The rise of modernity in the 19th century can, among other things, be vividly illustrated by the phenomenal advance of medical profession and, in particular, surgery as its most radical form. In the 20th century, the doctor has already been steadily associated with the phenomenon of power. Medical experiments on human subjects are generally recognized as one of the most extreme manifestations of this discursive nexus. Despite considerable amount of historical research, predominantly dealing with the experiences of Nazi medicine and its patients in concentration camps and some other disciplinary institutions, as well as somewhat gloomy attraction providing for unabated fascination on the part of trivial literature, such experiments have not yet become an established literary topos. The elusive nature of this phenomenon which belongs to the kern of post-war anxiety, but is rarely addressed to, allows me to attest to the fact that human experiments, especially those conducted in Nazi concentration camps, have become a cultural «exclusion zone». Nonetheless, there is a whole range of texts in which attempts has been made to overcome the cultural taboo and to give voice to the victims of human vivisection. Two of them – Friedrich Dürrenmatt’s Suspicion and Marcel Beyers The Flying Foxes – are analyzed in this paper against the backdrop of the so called «intellectual witness» – a concept proposed by Geoffrey Hartman and meaning a distanced witnessing, mostly on behalf of younger generations or, as in case with Dürrenmatt, of those who stayed aside of the World War II. In both novels, the narrative structures of intellectual witnessing serve to surmount the metaphorizing tendency which turns the reality of human experiments into tropes corroborating the author’s idea or concept. Combining documentary elements with the elements of trivial fiction, Dürrenmatt and Beyer make significant strides in deconstructing the naïve «over-identifying» with the victims, as well as their overt fictionalization. As a result, they manage to open the possibility of witness beyond the perspective of eyewitnesses, and at the same time subjugate this rearticulation of the past to the demands of the present situation that facilitates it. This perilous duality reveals the ethical double bind which seems to be inherent to the most reactualizations of utterly traumatic historical experiences, such as human experimentation, transformed into «exclusion zones» and then voiced through intellectual witness and other forms of «secondary witness». In order to become an object of witnessing, those traumatic experiences must correspond to the anxieties of the present originating from them. While triggering the reactualization process, such anxieties, however, also subject the experience of concrete victims to the desiderata of a traumatized «(intellectual) witness» and, in such a way, misuse the tragedy as a means of the witness’s coming to terms with his or her own trauma.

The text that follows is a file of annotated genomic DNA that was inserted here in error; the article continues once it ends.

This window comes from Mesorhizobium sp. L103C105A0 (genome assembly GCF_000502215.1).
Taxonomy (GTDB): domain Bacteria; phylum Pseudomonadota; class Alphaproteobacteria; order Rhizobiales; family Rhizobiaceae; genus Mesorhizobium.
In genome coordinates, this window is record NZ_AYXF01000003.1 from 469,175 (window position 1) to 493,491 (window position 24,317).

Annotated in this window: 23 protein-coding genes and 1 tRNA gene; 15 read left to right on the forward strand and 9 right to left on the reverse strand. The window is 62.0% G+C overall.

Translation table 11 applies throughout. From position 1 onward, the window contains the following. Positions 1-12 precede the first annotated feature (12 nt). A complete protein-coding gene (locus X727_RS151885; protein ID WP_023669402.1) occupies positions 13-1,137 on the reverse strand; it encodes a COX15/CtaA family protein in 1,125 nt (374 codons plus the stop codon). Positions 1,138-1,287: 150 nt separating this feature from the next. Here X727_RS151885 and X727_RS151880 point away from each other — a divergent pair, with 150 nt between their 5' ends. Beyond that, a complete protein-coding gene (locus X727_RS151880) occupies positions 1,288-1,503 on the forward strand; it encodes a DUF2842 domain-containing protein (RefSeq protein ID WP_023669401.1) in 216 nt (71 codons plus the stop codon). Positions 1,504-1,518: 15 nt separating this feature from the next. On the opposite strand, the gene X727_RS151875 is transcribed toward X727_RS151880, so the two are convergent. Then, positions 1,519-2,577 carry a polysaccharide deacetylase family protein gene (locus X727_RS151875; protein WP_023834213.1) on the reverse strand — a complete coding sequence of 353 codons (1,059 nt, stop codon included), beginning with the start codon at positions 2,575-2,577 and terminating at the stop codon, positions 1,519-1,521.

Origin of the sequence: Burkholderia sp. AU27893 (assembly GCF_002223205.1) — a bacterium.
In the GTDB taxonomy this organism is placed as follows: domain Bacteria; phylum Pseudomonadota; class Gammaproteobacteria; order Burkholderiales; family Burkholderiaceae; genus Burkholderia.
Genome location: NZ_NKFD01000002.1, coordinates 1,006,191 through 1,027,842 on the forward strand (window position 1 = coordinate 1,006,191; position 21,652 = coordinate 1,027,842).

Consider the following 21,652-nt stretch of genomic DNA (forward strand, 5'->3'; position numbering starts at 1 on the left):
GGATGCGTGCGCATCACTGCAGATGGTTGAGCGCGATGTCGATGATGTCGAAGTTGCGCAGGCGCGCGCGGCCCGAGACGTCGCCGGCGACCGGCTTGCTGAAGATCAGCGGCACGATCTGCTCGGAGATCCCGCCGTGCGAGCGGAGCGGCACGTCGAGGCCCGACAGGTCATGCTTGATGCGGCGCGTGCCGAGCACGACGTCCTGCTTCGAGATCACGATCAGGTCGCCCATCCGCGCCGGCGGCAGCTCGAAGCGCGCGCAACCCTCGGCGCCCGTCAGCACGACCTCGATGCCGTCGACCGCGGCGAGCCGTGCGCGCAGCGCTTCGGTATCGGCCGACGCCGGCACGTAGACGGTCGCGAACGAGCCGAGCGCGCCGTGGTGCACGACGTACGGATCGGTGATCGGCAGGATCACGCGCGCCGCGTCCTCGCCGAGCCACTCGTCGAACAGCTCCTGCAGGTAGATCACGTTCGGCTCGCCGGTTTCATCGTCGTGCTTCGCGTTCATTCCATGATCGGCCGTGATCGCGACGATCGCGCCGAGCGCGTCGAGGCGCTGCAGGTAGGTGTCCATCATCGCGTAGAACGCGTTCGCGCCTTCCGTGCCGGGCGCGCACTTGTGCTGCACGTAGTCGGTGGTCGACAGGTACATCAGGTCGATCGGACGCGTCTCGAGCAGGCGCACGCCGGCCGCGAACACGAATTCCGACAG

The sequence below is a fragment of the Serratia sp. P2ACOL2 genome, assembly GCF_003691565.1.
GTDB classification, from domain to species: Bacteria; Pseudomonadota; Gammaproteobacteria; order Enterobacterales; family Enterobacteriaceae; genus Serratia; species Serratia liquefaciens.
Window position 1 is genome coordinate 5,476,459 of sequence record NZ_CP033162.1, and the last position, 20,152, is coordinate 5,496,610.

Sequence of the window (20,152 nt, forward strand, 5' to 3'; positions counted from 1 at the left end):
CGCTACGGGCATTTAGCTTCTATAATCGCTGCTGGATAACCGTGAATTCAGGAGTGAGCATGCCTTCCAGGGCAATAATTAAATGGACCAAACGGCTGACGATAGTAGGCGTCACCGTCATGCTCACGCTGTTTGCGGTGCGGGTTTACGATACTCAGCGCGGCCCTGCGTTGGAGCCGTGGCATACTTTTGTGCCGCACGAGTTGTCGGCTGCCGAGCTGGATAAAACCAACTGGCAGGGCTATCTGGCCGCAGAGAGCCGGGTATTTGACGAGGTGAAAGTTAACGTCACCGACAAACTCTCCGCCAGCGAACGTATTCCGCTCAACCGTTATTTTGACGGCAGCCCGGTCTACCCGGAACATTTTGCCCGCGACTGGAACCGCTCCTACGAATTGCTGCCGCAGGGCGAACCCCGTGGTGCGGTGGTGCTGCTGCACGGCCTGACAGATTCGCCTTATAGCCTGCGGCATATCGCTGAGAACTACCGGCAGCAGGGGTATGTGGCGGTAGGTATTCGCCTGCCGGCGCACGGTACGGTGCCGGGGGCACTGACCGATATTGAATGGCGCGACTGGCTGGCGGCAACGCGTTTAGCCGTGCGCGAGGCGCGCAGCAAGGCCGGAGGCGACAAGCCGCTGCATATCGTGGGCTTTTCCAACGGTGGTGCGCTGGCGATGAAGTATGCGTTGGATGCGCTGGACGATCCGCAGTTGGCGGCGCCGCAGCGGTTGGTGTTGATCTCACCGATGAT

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1. Doctors and modernity: how medical experiments turned to metaphors